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Mom gives up on the “perfect” Christmas card and the result is magical (PHOTOS)

Family Christmas Card

Photo Courtesy of Jennifer Chaney

Jennifer Chaney - published on 12/22/17

She made a courageous decision to embrace the wild, disorganized, sticky, loud, and magnificent truth that is her family.

Stephanie’s home was in a state of pandemonium. Nothing was going as planned. Her youngest son ran amok with his shoes untied, his shirt un-tucked, and spaghetti sauce smeared on his face. Two loud and excessively rambunctious dogs chased him down the driveway, desperate to get the soccer ball he was kicking. Her husband, preoccupied with work, had his phone pressed to his ear as he moved from room to room, desperate to avoid their oldest son as he shouted complaints of missing shoes and lost time with friends. As an exasperated Stephanie refilled her glass of wine, her daughter spun around like a top, sending her expertly coiffed hair into complete disarray.

It was picture day in the Buhalis home. For the past five years I’ve been photographing them for their Christmas cards, and I know Stephanie strives for perfection. The process begins with scheduling the session which, due to soccer games, work conflicts and the inevitable unexpected flu, must be rescheduled multiple times. Roughly 36 texts messages later, a date is secured.

Next, Stephanie scours the Internet, crossing fingers she’ll stumble upon the ideal sparkly leggings for her daughter and dapper coordinating cable knit sweater for her oldest son. Hours turn into weeks, and the pressure builds, but eventually the hunt is over and the goods are delivered. Then it’s on to booking (and re-booking) haircuts for the boys and blowouts for the girls.

Children Portrait
Photo Courtesy of Jennifer Chaney

On appointment day, Stephanie braces for the nonstop complaining that will inevitably begin 20 minutes before the first haircut and won’t end until the last click of the shutter.

When the kids were younger, Stephanie reveled in the process of designing and producing the perfect card. She became known for her glorious creations, and each year family and friends waited with anticipation to see how she would outshine the previous year’s greeting. As her children got older and life became more chaotic, Stephanie found her desire to produce the Pinterest-perfect Christmas card fading. Somewhere along the way, the joy Stephanie felt was replaced with stress and anxiety; by the time I arrived at her home for this year’s shoot, she was at her wit’s end.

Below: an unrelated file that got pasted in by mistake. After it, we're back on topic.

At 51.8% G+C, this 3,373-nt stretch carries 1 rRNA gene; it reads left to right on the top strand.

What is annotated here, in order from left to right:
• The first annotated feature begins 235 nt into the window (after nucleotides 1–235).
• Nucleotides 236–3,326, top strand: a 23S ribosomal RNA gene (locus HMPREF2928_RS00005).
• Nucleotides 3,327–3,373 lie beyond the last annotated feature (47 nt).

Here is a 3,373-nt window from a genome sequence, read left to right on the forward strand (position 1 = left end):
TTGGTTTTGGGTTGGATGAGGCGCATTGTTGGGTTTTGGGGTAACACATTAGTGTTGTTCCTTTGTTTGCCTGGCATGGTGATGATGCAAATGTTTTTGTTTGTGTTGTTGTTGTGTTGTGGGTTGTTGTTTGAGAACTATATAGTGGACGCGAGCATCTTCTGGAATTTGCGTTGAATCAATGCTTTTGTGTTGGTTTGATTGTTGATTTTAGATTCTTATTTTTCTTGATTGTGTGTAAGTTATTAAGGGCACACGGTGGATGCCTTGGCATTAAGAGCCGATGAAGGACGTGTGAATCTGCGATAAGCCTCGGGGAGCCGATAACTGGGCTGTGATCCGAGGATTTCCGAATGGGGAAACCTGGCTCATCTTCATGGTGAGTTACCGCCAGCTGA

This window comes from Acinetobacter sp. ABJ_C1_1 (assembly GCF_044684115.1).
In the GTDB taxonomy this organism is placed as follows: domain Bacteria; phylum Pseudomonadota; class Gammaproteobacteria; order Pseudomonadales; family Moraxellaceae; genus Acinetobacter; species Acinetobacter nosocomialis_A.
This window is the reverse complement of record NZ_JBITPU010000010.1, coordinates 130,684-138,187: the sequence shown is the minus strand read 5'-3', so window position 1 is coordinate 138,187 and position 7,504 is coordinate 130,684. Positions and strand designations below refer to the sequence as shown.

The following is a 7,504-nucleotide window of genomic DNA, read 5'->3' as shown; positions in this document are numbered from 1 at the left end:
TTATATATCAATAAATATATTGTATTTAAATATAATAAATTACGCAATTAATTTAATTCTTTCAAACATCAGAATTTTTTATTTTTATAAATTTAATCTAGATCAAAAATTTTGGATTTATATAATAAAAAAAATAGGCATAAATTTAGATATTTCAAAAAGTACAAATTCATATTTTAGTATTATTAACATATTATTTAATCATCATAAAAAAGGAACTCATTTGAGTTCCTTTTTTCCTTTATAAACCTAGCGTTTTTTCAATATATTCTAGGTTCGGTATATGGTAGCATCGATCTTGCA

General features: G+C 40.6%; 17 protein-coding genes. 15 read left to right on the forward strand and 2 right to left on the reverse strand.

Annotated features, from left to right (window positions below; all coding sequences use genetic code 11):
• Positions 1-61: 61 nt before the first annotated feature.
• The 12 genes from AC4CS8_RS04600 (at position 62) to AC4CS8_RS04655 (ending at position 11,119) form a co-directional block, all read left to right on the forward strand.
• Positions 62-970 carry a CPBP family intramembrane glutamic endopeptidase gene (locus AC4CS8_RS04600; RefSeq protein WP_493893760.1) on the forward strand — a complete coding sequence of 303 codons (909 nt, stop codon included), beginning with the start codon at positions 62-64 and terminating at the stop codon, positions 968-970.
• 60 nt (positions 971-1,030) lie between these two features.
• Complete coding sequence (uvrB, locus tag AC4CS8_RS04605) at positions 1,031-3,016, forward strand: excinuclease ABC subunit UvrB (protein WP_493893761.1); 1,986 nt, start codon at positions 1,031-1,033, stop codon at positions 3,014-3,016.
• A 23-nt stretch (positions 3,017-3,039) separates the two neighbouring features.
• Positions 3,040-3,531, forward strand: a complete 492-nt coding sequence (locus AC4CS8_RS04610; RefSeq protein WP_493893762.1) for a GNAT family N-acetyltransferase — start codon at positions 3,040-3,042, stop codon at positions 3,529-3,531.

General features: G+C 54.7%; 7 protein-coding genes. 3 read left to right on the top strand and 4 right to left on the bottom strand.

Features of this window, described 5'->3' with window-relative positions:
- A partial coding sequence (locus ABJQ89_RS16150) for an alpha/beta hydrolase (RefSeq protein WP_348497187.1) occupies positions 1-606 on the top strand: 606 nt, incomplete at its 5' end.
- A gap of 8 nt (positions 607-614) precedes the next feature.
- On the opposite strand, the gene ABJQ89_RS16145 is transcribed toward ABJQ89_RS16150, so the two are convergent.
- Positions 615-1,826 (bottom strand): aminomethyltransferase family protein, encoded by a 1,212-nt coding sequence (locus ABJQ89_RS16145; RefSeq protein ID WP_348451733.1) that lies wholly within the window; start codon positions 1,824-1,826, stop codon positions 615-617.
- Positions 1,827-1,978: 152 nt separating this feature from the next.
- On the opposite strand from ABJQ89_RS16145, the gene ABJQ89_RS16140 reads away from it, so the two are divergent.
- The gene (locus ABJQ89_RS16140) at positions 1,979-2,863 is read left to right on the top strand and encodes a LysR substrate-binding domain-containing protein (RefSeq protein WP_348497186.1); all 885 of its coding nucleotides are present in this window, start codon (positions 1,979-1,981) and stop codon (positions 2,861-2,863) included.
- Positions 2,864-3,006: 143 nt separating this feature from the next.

“It’s going to be just me this year,” she sighed.

“I’m not kidding. This year’s Christmas card will have just me on the front.” Surveying the anarchy, she proclaimed, “It’s just gotten too hard to produce the perfect family photo, so I give in. I told them they can wear what they want, and if they don’t feel like being in the picture, that’s okay, too.“

She was dead serious.

We sat down on the porch steps and she shared her revelation with me. She had begun the day with high hopes, but then her husband got caught up at work and her kids were late coming home from school. This left Stephanie with exactly 34 minutes to wrangle three opinionated kids who refused to wear what she had laid out for them, let alone brush their hair, two barking dogs and a husband who was tethered to his phone.

In the midst of the turmoil Stephanie poured herself a huge glass of pinot noir and steadied herself against the doorframe to await my arrival. It was only when she slowed down to think about the craziness that she found her answer: She could either push her family harder or she could give in to the moment and enjoy her family as they were.

Stephanie’s realization allowed her to let go of the past and reimagine her Christmas card. Together, we came up with a new concept. This year’s card would celebrate all the disarray and imperfections inherent in family life.

The resulting photographs captured the Buhalis family in their natural state, with barking dogs, soccer balls, phone calls, and Stephanie toasting a glass of wine to the whole wonderful, chaotic mess.

Family Christmas Card
Photo Courtesy of Jennifer Chaney

When I look at the shots, I see a family that’s alive. I see a mom’s uncontrollable love as she strives to enjoy her bedlam. I see a family living vividly and a mom who finds the humor in the untidy moments that make up our lives. But most of all, I see magic in the mayhem; magic that is traditionally left on the cutting room floor.

On some level we are all Stephanie. We carefully cultivate the image of our lives to the outside world, and in doing so, we’ve lost our truth in the competition. By constantly comparing our family and ourselves to what someone else claims is perfect, we’ve let go of our ability to redefine what perfect means to us. To realize that perfection is pliable. We’re too busy to find beauty in our chaos because mentally we live two steps ahead, designing how we will present our family to the outside world. What we fail to realize is that everyone around us is doing the exact same thing.

We are left with a skewed vision of life, an airbrushed version of ourselves. This year Stephanie made a courageous decision to embrace the truth; the wild, disorganized, sticky, loud and magnificent truth that is her family.

This year’s card will be her most glorious yet.

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